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HTML Meta Tag Basics

Meta tags are special html tags that are placed in the <head> section of a webpage to provide information about the webpage to a server. The primary servers that use meta tags are search engines. There are many different kinds of meta tags, the two most common being the description and keywords meta tags.

<meta name="description" content="description of this wepage's content">

The description meta tag is used to provide a short description of the wepage's content. Many search engines use the text in description meta tag's content attribute just below the title of the wepage in their search results. Most search engines will truncate this text after about 200 characters, so keep your description short. If the description meta tag is missing, most search engines will use the first 200 characters of text on the webpage as the description in their results.

<meta name="keywords" content="keywords, related, webpage, contents">

The keywords meta tag is used to provide keywords related to the webpage's contents. In the early days of the Web, in order to generate more traffic, unscrupulous webmasters stuffed the keywords meta tag with the most popular keywords, like "sex" and "money" even though those keywords had nothing to do with the webpage's content. Today, no self-respecting search engine reads the keywords meta tag, instead they gather keywords from the content of the webpage.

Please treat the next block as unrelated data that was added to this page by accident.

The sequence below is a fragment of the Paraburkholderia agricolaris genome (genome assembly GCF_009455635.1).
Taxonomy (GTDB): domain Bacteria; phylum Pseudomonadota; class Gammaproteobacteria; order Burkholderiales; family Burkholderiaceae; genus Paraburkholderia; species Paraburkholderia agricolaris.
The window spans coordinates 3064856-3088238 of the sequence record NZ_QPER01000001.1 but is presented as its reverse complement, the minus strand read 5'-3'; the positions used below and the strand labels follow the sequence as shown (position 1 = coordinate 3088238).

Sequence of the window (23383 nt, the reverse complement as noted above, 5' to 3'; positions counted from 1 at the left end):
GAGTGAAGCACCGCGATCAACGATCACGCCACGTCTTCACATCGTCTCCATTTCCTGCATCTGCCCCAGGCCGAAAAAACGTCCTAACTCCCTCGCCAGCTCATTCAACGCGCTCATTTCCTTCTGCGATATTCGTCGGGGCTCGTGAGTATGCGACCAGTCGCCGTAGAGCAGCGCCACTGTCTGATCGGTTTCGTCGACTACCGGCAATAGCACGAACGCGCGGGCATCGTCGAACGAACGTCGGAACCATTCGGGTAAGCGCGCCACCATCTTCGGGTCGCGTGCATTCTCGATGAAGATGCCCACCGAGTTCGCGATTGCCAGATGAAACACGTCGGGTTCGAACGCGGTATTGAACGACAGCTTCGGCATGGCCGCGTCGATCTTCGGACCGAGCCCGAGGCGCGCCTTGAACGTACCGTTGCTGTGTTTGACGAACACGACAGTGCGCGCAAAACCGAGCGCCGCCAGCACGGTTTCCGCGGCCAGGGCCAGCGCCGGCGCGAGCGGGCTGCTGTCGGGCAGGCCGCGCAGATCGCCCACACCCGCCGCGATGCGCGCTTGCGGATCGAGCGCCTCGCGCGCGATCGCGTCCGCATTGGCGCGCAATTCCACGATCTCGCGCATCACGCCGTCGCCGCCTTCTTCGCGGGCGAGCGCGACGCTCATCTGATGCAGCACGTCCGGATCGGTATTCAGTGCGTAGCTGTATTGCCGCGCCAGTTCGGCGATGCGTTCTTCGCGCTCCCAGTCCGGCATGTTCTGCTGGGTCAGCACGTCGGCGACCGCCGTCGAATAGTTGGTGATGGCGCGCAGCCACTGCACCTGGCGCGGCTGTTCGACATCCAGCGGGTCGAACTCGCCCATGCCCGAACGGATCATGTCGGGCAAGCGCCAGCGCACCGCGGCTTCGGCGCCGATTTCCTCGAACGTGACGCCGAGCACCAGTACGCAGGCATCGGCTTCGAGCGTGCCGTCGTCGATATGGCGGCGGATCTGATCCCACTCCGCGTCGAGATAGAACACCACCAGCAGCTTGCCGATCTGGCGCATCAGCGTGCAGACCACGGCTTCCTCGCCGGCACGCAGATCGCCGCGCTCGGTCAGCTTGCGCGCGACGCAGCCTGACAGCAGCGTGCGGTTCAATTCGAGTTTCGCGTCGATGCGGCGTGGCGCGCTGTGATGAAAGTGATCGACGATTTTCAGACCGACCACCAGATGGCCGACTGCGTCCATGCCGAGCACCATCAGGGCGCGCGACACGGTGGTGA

<meta name="revisit-after" content="30 days">

The revisit-after meta tag is supposed to tell the search engine how often it should revisit the webpage, however no search engine reads this tag because it's totally unnecessary. Instead the search engine can more reliably determine if the webpage has changed since it's last visit by reading the Last-Modified entity in the HTTP header. Web hosts fill the Last-Modified entity with the last-update time stamp of the file.

<meta name="robots" content="index, follow">

The robots meta tag is supposed to tell the search engine if it should index the webpage, and if it should follow any links on the webpage (in order to index those pages also). The example robots meta tag tells the search engine to index the webpage and to follow any links on the webpage. The example shown below tells the search engine to index the webpage, but do not follow any links on the webpage.

<meta name="robots" content="index, nofollow">

Shown below are other possible configurations of the robots meta tag.

<meta name="robots" content="noindex, follow">

<meta name="robots" content="noindex, nofollow">

Any self-respecting search engine will respect the robots meta tag, but there's no law that says they must comply, and in todays highly competitive search market, every search engine wants to be the one that returns more results than the others. So don't be surprised if you configure a webpage's robots meta tag to noindex, nofollow and still find it's contents fully displayed in search results.

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